The famous Odawa War Chief Pontiac was believed to be born sometime around 1720 near present-day Detroit, Michigan. The Odawa Tribe he descended from were related to but, distinct from the Ojibwe and Potawatomi and, settled in this region after the 1600’s. Their language was a part of the Algonquian language family and, in the English translation, we get the names for Ottawa, Ontario and the Ottawa River. For most of his life, his people were allied with the French and fought against British encroachment.
French and Indian War
Pontiac first rose to prominence, when as an Ottawa War Chief he joined the French fight against a resistance movement of different Indian Tribes led by the Huron leader Nicholas Orontony in 1747. His close alliance with New France continued up to and throughout the 7 Years Wars also known as the French and Indian War from 1754 to 1763. In this conflict, he led war parties against the British Colonist, and their Militia, as well as British Troops. Fighting for the French brought him to the attention of British Military Leaders as a serious threat to their victory over France for territory and dominance throughout the region. After the British won this war and gained new territory from France, Pontiac continued in his resistance against British and Colonial expansion.
Many Tribes in the Great Lakes Region resented the new policies imposed by the British and expansion of Colonies into their territory’s. Pontiac in a famous Indian council held in April of 1763 inspired the listeners to rise up against the British and began a raiding campaign. They attacked Forts and settlements throughout the Great Lakes region, killing hundreds of Colonist and destroying 8 Forts and causing many to flee the area altogether. Fort Detroit is where hostilities first began under Pontiac’s leadership and thus became known as Pontiac’s War.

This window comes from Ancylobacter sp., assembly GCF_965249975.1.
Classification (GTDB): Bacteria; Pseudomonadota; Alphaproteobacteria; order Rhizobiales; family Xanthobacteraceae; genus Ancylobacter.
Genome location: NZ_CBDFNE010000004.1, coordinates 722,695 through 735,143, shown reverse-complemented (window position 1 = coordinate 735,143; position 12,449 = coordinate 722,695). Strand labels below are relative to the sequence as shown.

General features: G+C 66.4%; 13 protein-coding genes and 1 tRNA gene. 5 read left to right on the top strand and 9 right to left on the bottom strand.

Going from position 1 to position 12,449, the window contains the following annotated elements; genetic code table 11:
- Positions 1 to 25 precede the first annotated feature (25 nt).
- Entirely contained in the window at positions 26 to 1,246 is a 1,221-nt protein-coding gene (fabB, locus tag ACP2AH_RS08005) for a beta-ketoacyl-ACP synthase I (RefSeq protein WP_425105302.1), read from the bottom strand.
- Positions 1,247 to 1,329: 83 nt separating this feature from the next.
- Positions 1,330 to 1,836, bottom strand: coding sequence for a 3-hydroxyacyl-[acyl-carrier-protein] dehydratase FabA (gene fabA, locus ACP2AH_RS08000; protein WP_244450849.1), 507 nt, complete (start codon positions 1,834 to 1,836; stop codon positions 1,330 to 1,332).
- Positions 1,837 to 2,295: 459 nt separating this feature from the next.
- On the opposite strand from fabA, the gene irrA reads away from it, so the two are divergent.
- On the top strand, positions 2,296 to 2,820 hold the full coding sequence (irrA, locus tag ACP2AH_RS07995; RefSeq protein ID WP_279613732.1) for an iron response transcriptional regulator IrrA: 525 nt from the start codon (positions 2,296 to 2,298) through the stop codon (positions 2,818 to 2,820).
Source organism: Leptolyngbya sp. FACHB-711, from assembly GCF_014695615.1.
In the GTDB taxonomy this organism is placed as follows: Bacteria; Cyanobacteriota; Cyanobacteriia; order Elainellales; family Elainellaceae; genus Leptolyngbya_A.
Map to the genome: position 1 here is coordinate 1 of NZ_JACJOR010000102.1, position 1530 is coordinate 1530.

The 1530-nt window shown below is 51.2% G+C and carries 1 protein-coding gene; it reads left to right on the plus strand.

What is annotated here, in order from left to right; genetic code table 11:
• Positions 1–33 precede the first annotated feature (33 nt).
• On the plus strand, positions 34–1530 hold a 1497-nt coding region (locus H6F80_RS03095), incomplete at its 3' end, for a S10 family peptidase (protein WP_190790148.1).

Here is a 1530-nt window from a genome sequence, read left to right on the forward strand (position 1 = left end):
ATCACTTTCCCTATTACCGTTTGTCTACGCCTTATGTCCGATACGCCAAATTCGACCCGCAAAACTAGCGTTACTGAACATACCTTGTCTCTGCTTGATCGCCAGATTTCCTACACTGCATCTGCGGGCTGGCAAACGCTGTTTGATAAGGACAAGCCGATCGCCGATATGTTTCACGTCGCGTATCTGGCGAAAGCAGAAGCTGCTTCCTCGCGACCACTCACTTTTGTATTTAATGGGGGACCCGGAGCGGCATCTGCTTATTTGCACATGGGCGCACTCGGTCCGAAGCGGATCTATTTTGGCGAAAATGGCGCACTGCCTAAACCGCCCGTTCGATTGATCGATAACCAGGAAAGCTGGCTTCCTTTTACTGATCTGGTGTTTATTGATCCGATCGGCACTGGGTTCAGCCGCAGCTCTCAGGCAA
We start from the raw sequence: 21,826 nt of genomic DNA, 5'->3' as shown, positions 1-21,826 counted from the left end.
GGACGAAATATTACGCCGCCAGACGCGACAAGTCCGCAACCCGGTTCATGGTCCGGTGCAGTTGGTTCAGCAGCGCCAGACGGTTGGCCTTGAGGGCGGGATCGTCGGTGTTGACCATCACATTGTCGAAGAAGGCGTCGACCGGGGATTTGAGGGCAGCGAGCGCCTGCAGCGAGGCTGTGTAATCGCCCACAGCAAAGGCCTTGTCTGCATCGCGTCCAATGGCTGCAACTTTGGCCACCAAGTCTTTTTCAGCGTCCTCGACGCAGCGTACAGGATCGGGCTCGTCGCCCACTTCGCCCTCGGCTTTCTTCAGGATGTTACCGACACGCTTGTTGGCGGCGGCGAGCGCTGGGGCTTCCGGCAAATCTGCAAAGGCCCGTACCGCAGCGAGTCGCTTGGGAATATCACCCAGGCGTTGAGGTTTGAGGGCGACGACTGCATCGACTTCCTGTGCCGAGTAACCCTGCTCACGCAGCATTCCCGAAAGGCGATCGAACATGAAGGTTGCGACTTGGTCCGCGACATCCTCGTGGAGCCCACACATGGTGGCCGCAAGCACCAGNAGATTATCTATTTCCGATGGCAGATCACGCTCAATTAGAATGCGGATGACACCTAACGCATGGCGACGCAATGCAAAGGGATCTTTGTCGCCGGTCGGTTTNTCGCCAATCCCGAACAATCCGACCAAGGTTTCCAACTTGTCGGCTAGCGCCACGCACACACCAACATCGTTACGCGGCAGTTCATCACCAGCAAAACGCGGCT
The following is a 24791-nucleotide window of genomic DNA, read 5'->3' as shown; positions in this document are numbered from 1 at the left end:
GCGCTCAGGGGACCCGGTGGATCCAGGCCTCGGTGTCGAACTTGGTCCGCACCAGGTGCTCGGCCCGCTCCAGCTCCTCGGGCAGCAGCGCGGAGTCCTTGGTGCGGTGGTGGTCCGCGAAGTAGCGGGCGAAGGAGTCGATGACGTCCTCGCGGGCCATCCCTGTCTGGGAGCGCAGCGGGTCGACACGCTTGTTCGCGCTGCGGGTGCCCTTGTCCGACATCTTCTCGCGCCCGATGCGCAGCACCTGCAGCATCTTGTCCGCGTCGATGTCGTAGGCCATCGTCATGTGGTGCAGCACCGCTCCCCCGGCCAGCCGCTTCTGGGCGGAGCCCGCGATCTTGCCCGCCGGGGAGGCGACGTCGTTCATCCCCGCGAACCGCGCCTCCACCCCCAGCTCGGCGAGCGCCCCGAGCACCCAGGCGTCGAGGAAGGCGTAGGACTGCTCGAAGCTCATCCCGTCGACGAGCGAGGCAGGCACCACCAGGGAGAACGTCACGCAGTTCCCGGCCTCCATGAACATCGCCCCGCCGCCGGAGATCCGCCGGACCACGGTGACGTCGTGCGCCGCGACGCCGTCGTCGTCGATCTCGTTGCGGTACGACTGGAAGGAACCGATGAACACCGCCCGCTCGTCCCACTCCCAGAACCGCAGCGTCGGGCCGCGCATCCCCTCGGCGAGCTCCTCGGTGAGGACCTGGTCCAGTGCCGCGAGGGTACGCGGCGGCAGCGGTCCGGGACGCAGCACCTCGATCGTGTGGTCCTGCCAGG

Chief Pontiac Rebellion
However, as word spread of the attack, the revolt took on a life all off its own and, soon other Tribes joined in the rebellion all along the Great Lakes Territory. Pontiac’s attack on Fort Detroit turned into more of a siege as he and his warriors were unable to penetrate the Fort and defeat its defenders. This allowed the British time to send Troops and mount a counter-offensive against the Indian uprising. Skirmishes and small battles continued for over a year when the British decided a better approach to secure peace with the Indians was through negotiations.
Peace talks were held and treaties were signed with Tribes throughout the disputed territories and, George Croghan representing the British was sent to negotiate with Pontiac in Illinois in the summer of 1865. Pontiac agreed to travel back to New York to meet with William Johnson at Fort Ontario and a formal treaty was signed in July 1766.
The conflict had cost the lives of 450 Soldiers and 2,000 civilians killed or captured. Native American casualties were at least 2,000 but, no accurate count was made at the time. It is largely counted as a stalemate by historians today however, The Indians were forced to accept British sovereignty and this helped in contributing to Pontiac’s fall from power as a Leader. Furthermore, it most definitely did not prevent Western expansion by the Colonist. After the War Pontiac was forced to relocate from his Ottawa Village on the Maumee River to Quiatenon on the Wabash River in Illinois.
A noted British Frontier Soldier Robert Rodgers had much to do with Pontiac’s enduring legend rather than his own actual significance of the time. Upon his return to England Rodgers wrote and published a Stage Play Titled ‘Ponteach: or the Savages of America’ and, this play started Pontiac’s rise to mythological fame. In reality, Pontiac’s last years were spent in obscurity and disgrace. He was tragically murdered in 1769 by a Peoria Warrior seeking revenge for an Uncle Pontiac had badly wounded back in 1766, who was a Peoria Chief. This took place near the French Town of Cahokia and, many believe this is where he was buried, others claim his body was taken to a famous Indian Burial Mound near St. Louis. The City of Pontiac was named for him as well as the one-time General Motors Automobile Line.
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